An entirely Icelandic playlist

This is a unique playlist where ALL the artists included are Icelandic. Icelandic people are very fond of their cultural heritage and musical tradition which is intrinsically related to the rímur (the 14th-century rhymes used commonly by some artists as the basis for their songs), the sagas, their language. The skillful Björk along with Múm, GusGus, and Sigur Rós might be the most well-known musicians from this country, however, when you start to look into Icelandic artists you can find real treasures. Rock, electro, folk, music for films… Their music and legacy are simply amazing! It is admirable how such a tiny and low populated country has made its way through so many different mediums so strikingly well.

101 is the postcode for Reykjavik Miðborg, the city centre, and also how Reykjavík’s core culture is colloquially appealed to. Here is where you can find the buoyant Laugavegurwhich is less than a five-minute walk from the experienced artists’ home and the youngest ones which are still to be heard. A nice way to discover new Icelandic music, if you like electro and experimental music, is to attend the Airwaves festival, at the beginning of the winter in the country’s capital. It’s been on since 1999 and the first gig of the festival took place in a warehouse during a windstorm and hence this name. After almost 20 years of existence, it still is one of Europe’s places where you can check out the most innovative and “underground” sounds.

Many of the artists are proud to sing in their beautiful and consonantal mother tongue that I’d love to speak. For example, Samaris have switched to English in their second album, and many bands mix them both in one album, like Ásgeir Trausti, who even translates a song in both languages. The beautiful and varied Icelandic landscape is reflected in this diverse playlist, since this is the music of a whole country which works on farms, takes care of horses and sheep but also makes throbbing tunes that give the world a shout out to listen to them and inevitably fall in love with this great small country. Pop, blues, electronic beats that get trapped in your head for hours, ambient, a bunch of experimental stuff, downtempo, rock, ska, reggae, etc. and music which is impossible to categorize in just one genre. It is said Biogen is the Icelandic Aphex Twin as he also craves exploring macabre contrasts and eccentric dream worlds.

 

 

Each song has its story underneath and Minn hinsti dans by Páll Óskar is a song I felt in love with when I listened to it on Eurovision Contest in 1997 – By that time it used to be interesting and fun to listen to all those European languages from each single country, which used to be proud of singing and showing the world the musicality of their prose). It is somehow a childhood song I embrace very dearly. Even though many of the artists are on Spotify, some as The Funerals aren’t yet there (there’s actually a band called “The Funerals” on Spotify but they’re more recent and they are not Icelandic, but German). They are not the happiest sounding act in the world, but as Paul Sullivan claims on his book “their genius for updating blues/country music into a raw and more crapulous context makes you want to head for the bottle and divide your time squarely between laughing and crying.” I have copied a link of them performing live on Skjár 1 TV in 2001.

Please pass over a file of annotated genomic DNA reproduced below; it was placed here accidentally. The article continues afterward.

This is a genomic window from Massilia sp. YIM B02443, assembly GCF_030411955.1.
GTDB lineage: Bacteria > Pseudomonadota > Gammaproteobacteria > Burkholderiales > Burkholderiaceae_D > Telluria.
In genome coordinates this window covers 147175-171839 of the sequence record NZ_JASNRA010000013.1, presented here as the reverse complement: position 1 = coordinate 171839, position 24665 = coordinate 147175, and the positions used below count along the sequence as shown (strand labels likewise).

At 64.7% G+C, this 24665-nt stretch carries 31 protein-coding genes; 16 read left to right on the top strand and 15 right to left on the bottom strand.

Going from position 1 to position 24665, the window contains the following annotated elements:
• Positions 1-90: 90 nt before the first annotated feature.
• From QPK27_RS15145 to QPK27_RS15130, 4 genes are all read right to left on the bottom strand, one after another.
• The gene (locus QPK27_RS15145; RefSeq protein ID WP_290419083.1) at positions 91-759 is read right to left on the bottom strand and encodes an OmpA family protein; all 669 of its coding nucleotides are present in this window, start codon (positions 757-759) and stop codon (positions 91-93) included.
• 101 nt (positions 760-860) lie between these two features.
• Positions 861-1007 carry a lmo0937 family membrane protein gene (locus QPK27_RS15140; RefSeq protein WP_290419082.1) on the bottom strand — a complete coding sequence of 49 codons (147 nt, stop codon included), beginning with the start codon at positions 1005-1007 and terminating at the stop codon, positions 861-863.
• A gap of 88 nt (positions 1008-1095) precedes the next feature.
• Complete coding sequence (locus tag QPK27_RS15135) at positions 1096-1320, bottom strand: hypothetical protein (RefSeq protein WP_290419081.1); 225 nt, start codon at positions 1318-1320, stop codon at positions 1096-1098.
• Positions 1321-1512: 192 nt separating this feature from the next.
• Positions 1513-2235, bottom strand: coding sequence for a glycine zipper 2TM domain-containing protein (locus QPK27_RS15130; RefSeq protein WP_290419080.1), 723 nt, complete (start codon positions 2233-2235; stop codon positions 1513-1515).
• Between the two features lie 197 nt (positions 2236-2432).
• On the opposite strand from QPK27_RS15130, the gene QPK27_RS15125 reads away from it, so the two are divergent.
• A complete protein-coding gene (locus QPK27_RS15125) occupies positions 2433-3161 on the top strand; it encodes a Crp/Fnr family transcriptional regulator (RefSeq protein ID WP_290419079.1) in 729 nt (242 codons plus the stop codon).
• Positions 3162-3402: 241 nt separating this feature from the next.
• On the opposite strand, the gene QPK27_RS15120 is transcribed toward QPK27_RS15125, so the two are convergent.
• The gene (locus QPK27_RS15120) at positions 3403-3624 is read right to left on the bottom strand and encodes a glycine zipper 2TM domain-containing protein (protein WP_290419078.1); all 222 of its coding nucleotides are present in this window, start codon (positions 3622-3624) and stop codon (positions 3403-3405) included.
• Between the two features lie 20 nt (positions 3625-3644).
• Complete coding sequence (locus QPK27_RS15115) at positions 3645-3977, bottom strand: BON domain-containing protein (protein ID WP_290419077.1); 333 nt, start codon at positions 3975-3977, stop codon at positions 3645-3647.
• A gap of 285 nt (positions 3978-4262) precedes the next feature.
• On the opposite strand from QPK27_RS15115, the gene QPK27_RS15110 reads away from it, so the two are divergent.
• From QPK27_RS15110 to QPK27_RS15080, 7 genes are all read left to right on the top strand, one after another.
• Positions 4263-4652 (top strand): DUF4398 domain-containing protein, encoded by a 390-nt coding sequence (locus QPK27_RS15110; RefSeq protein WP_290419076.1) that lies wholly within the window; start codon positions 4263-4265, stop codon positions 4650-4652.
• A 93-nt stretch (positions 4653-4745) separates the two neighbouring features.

101 is the pulsing heart of Reykjavík. […] Iceland has had a reputation for consistently coming up with the musical goods. It’s no exaggeration to say that music has played a major role in putting the country firmly on the world map. The isolated island, roughly the same size as Cuba with one-fortieth of the population, has managed to produce a steady flow of young bands over the last 25-30 years – Sigur Ros, Múm, GusGus, Lhooq, Apparat Organ Quartet, Trabant, The Leaves, The Funerals, Samaris – which have charmed music fans worldwide with high calibre and often quite left-field sounds.
[…]
I asked him what the advantages of being a producer in Iceland were.
“Intimacy and working with really good music,” he said. “Bands here know they probably won’t make the cost, let alone profit from their albums, so they just want to make a record they can be proud of. The result is often more interesting and more genuine than you might get from artists they rely on music as an income. Also, because there are so few of us, there is less fighting over the bands that you want to produce. I think we are all sharing the scene in a quite brotherly way right now.”
And the disadvantages?
“The disadvantages are that the market is really small. Because of this there is less money around, which means more interesting music but cheaper or worse equipment in studios and less time for projects.”

Sullivan, P. (2003) Waking Up In Iceland. London, United Kingdom: Sanctuary Publishing.

 

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